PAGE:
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Milton Babbitt

Milton Babbitt, crabby, exuberant, reviled, playful, rigorous, thrilling. The composer who has been among the most controversial yet influential figures in American concert music of the past 60 years. The theorist whose vision about the direction that music should take dominated the academy for decades. The teacher who has guided generations of young composers both at The Juilliard School and in the Ivy League. The man who, as he celebrates his 90th year, continues to lead a full life as a composer and pedagogue, and who glows at the thought that James Levine, one of his most powerful champions, is now in command at the Boston Symphony.

In person, Milton Babbitt is a small, compact figure whose pursed lips and twinkling eyes behind thick black frames seem always on the edge of a smile. His conversation is quick, his thought fluid, able to dart from one subject to another at the drop of an implication. Just like his music, some might say. Joel Sachs, a Juillliard colleague for many years, makes the comparison directly.

Sachs describes an occasion when he played one of Babbitt's piano compositions at the Dartington Summer Festival in England. "Milton was there," Sachs recalled, "always at the lunch and dinner tables, always gabby, very friendly, very funny." At the recital, Sachs told the audience that one way to "get" Babbitt's music is to think of it as "being like a conversation" with the composer. After the concert, an elderly woman came up to Sachs and said, "Thinking of the conversations with him made all the difference."

"If performers can present his music as conversation that goes by very quickly and very naturally," Sachs said, "that can make a difference."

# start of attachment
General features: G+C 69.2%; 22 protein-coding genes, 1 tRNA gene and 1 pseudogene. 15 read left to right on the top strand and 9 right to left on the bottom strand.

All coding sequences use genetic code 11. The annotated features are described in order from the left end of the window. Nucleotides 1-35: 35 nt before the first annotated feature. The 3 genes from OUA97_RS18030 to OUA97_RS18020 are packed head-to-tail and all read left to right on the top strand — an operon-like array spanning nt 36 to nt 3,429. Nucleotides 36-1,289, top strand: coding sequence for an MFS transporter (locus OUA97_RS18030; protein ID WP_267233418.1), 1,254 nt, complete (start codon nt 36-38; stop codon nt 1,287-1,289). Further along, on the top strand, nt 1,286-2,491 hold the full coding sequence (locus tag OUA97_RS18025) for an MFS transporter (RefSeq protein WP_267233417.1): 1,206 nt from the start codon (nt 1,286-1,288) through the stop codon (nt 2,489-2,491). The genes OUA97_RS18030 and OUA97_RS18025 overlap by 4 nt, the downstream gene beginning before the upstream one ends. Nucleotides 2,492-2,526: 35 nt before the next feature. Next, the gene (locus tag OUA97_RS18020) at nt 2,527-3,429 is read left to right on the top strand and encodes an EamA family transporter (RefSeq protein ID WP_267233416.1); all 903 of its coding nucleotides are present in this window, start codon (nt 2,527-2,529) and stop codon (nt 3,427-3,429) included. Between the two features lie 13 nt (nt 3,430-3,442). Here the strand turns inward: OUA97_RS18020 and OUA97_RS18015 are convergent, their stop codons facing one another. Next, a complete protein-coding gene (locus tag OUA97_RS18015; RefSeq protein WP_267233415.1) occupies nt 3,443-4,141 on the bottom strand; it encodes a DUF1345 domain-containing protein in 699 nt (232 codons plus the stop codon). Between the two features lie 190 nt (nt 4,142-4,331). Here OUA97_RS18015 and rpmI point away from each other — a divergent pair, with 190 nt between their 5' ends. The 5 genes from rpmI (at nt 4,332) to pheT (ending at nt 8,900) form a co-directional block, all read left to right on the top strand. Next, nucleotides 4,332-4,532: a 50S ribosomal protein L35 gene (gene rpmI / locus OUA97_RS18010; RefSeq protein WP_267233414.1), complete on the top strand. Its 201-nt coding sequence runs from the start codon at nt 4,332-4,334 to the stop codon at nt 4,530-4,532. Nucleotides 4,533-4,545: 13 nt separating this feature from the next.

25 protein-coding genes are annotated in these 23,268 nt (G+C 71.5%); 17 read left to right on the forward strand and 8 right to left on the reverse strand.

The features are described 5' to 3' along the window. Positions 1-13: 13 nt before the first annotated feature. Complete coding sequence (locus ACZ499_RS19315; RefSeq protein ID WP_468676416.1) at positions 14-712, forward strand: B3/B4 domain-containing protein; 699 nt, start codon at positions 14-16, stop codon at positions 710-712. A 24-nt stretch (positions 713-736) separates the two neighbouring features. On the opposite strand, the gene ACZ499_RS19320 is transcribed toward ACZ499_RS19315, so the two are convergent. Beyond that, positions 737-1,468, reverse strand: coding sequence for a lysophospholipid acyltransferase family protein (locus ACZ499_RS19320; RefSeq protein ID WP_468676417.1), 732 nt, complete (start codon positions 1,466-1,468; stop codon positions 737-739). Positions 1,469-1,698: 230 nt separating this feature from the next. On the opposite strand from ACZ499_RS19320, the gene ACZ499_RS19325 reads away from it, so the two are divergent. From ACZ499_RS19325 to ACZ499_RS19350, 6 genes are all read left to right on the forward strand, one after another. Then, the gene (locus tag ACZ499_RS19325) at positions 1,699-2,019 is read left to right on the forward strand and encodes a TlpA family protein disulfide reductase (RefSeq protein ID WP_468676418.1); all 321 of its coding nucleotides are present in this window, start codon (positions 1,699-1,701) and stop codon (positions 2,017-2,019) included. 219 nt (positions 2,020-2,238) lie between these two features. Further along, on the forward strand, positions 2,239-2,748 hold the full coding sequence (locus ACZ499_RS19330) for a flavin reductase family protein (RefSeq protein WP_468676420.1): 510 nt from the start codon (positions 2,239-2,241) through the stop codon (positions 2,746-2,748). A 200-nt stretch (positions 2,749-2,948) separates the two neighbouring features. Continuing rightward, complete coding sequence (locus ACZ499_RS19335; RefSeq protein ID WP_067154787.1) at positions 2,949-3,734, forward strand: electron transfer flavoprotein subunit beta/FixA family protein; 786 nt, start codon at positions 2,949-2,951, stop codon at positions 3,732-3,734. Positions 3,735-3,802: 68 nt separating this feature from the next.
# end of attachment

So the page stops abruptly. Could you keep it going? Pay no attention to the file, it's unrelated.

Gabby playfulness is not the image most concertgoers have of Milton Babbitt, if they have any image at all. Those with some knowledge of music history might recall the February 1958 essay from High Fidelity magazine with the unfortunate��"and inaccurate��"headline, "Who Cares If You Listen?" That was not Babbitt's choice; he says he would have preferred "The Composer as Specialist."

But the argument of the essay, written in a style that is simultaneously precise and convoluted, was that composers of "serious," "advanced" music should retreat into the cloisters of the academic world. Only there, Babbitt contended, among colleagues in such disciplines as physics, mathematics, and analytic philosophy, could they pursue the creation of work that very few in the outside world would be expected to understand.

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"Milton Babbitt, the crabbiest, most ascetic atonalist in America."
Norman Lebrecht, Critic

"My view of his music is that it is exuberant, full of playfulness, and at same time it is unbelievably rigorous."
Peter Lieberson, Composer

"Very few conductors venture into Babbitt territory"either they are afraid of the music or don't like it and revile it, and they know that most musicians in the orchestra will either not understand it or hate it, or both. For myself, I have to say every time I have conducted Babbitt has been a great thrill, to get inside that music with those marvelous sounds and textures, and the incredible variety within each piece."
Gunther Schuller, Conductor/Composer



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